Wreckage from a plane crash that killed a man on Sunday was removed from the scene in Pender County on Tuesday as the National Transportation Safety Board (NTSB) continues its ongoing investigation.
The single-engine private plane was found at about 1:30 a.m. Monday in a wooded area off Traders Neck Road about a mile south of Topsail Airpark, where the plane took off at 3:30 p.m. Sunday, according to Pender County Emergency Management Director Tom Collins. The plane was reported missing at about 7 p.m. Sunday.
The pilot–89-year-old Dillard Powell–was found dead at the crash scene, according to NTSB investigator Todd Gunther.
“Our condolences to the friends and family of the victim in this tragic accident,” Gunther said during a news conference in Surf City on Tuesday.
The plane–a two seat, low-wing PiperSport aircraft–was due to arrive at Albert J. Ellis Airport in Jacksonville about 45 minutes after takeoff, Gunther said.
“Sometime after departure during initial climb, there was a loss of control of the aircraft due to undetermined reasons at this point. The aircraft then impacted trees and then impacted terrain,” Gunther said.
The plane came to rest in a crater formed from impact, with some parts underground, Gunther said.
While discussing the preliminary findings of the investigation, Gunther said there were no signs of any in-flight structural failure of the airplane, an in-flight fire or any type of explosion. Investigators also confirmed Tuesday that all systems on the aircraft that are used to control its flight path were “correct and connected,” Gunther said.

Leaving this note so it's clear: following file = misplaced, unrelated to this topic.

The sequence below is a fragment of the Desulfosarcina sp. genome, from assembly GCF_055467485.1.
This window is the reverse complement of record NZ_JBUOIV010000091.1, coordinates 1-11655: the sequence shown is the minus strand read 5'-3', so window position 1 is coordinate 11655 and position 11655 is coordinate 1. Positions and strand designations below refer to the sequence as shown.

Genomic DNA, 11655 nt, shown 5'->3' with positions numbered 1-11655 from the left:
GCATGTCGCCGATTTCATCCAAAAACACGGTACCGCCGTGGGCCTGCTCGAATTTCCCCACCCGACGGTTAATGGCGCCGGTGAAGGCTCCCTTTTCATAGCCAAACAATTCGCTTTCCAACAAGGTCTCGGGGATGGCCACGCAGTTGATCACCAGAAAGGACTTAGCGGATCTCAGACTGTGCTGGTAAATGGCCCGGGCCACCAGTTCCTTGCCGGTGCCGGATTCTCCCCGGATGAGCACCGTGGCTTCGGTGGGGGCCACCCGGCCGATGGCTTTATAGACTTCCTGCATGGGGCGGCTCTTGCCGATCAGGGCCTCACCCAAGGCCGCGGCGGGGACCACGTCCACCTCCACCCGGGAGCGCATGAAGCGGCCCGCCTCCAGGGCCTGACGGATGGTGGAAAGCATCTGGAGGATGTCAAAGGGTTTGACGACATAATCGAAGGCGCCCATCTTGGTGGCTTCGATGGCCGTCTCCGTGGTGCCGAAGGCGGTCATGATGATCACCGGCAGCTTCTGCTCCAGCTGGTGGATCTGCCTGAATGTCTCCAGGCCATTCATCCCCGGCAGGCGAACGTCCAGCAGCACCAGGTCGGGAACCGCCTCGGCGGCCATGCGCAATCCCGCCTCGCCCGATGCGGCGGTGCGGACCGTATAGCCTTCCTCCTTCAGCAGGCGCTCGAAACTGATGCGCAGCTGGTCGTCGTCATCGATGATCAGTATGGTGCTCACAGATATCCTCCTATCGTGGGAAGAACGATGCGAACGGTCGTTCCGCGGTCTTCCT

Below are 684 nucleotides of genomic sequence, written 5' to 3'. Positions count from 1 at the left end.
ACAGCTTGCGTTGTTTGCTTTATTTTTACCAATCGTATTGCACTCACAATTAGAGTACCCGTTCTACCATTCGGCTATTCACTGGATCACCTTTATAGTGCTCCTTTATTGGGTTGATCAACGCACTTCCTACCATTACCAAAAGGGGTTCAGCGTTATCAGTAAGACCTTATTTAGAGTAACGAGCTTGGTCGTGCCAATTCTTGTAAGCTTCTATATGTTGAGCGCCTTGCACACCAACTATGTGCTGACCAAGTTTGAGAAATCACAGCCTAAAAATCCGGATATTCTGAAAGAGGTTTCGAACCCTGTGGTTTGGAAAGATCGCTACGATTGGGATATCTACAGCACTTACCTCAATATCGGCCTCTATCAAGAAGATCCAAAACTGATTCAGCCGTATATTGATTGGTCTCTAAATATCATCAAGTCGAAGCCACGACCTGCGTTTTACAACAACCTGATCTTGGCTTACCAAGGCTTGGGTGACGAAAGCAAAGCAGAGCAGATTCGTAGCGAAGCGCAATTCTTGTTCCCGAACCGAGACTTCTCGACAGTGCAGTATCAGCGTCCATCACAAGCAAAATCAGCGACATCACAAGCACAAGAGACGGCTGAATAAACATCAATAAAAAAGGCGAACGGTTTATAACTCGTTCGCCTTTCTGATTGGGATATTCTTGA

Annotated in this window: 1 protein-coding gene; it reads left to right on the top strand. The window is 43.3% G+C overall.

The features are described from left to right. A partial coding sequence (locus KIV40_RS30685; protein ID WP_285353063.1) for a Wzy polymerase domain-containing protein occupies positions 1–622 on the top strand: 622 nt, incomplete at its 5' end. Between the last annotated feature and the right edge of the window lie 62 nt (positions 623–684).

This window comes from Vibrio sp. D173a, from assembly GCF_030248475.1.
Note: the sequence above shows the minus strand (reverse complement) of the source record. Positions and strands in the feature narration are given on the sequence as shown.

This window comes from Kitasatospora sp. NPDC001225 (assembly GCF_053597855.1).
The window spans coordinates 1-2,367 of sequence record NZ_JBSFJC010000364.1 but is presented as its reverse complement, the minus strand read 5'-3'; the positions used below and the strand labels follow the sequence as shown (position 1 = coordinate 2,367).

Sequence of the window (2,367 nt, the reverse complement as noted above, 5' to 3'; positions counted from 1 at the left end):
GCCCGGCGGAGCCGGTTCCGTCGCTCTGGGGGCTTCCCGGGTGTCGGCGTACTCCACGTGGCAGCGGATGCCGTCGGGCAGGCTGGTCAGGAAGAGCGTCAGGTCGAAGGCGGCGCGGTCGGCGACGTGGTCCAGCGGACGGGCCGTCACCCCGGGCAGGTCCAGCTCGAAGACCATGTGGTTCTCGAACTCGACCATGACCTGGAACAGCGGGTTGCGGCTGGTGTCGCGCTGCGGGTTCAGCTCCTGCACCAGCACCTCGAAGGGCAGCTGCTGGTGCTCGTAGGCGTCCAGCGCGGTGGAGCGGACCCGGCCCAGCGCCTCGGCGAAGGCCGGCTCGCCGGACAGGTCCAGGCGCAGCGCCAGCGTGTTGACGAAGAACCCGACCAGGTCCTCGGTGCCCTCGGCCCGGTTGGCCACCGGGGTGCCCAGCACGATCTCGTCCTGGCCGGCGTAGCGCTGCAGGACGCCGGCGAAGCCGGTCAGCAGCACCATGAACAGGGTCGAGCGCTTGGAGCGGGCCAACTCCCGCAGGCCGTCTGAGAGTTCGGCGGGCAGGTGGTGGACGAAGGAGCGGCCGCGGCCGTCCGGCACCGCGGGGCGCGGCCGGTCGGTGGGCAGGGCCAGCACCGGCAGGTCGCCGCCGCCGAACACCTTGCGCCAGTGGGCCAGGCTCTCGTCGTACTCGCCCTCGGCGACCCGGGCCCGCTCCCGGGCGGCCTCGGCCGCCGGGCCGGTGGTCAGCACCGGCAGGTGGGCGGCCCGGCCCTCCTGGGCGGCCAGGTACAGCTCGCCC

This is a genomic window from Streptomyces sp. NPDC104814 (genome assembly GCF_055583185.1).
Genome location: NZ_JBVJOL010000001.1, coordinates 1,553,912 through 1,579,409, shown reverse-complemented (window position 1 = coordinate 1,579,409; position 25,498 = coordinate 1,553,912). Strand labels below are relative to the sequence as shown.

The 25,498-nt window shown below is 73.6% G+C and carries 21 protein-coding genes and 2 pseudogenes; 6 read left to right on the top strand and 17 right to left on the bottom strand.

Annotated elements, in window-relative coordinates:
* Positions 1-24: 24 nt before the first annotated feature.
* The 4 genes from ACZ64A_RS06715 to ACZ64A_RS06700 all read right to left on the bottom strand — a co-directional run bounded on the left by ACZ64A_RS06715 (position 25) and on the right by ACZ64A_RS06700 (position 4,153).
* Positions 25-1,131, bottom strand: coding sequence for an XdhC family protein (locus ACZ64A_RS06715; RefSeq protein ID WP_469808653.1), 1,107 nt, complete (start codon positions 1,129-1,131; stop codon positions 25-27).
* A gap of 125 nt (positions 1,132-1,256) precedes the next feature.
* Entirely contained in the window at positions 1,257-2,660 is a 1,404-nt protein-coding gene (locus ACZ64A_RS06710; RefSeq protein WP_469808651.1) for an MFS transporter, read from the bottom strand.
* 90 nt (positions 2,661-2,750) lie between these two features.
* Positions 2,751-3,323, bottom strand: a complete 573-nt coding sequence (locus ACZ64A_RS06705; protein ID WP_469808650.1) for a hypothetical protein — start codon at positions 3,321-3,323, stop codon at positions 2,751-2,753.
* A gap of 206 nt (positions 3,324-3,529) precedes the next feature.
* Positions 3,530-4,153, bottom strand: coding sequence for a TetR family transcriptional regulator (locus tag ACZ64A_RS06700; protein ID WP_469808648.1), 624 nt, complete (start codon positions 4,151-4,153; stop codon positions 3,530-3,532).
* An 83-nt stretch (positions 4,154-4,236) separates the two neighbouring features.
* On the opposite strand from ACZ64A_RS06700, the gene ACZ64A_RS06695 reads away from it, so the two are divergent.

“So we know that the aircraft was functioning normally,” Gunther said.
Approximately a week ago, the plane was brought into the airport for an annual inspection.
“The aircraft was inspected and had just completed that inspection process prior to the accident flight. And that’s something else we will be looking for,” Gunther said.
NTSB investigators are currently conducting witness interviews and will be looking into the physical condition of the pilot. Investigators have also removed the engine from aircraft and are currently in the process of examining the engine and the engine’s fuel state.
“One of the things that we look at during all the investigations at the NTSB is we look at what’s known as ‘the man, machine and environmental interface.’ So we look at the pilot, we look at the aircraft and we also look at the weather conditions that could affect it. The pilot is considered part of that system because it is the operator of the vehicle,” Gunther said.
The investigation is still in the field phase, which includes spending four to seven days examining the aircraft, the surrounding terrain and weather, Gunther said. The NTSB will issue a preliminary report containing the facts, conditions and circumstances surrounding the wreck, which is subject to change pending the final report that will be issued in the next nine months to a year.
“As we go forward, this process does take a little bit of time because the information that we use at the recommendations of the safety board are used to improve aviation safety and so we look at it very strongly,” Gunther said. “And we look at them for a long period of time before we actually issue recommendations.”
The plane wreckage will be taken to a secure facility in Atlanta.